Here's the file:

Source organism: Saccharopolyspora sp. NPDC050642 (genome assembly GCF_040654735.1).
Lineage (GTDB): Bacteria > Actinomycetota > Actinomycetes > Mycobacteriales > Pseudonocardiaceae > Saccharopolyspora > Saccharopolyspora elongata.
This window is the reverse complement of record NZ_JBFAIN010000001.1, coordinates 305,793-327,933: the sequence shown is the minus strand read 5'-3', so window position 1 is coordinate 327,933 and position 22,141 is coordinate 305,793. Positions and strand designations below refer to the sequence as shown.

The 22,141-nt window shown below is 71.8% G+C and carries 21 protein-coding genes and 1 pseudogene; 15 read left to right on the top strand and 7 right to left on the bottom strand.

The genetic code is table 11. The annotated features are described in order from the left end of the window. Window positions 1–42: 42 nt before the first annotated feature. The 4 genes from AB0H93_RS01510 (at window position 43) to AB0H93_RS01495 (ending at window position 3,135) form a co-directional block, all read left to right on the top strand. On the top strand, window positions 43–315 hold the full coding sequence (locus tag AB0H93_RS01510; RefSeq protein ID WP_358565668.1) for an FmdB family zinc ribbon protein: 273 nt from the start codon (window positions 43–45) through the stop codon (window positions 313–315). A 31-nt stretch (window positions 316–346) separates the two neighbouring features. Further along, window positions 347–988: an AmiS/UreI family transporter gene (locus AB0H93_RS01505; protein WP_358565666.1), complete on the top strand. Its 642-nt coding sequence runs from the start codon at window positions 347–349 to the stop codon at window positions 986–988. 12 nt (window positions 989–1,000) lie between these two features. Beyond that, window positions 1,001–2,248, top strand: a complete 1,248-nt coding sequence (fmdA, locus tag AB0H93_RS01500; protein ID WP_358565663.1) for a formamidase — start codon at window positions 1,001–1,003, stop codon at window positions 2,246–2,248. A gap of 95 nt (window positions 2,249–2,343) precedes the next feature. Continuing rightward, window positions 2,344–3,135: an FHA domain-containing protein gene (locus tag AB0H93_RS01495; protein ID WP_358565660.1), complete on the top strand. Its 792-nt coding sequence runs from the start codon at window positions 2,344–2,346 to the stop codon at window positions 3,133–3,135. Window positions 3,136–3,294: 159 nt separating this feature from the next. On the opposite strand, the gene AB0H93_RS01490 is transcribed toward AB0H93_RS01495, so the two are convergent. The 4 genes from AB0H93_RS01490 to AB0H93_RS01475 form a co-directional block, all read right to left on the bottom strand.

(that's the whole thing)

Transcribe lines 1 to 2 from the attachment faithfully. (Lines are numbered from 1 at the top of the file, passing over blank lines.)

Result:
Source organism: Saccharopolyspora sp. NPDC050642 (genome assembly GCF_040654735.1).
Lineage (GTDB): Bacteria > Actinomycetota > Actinomycetes > Mycobacteriales > Pseudonocardiaceae > Saccharopolyspora > Saccharopolyspora elongata.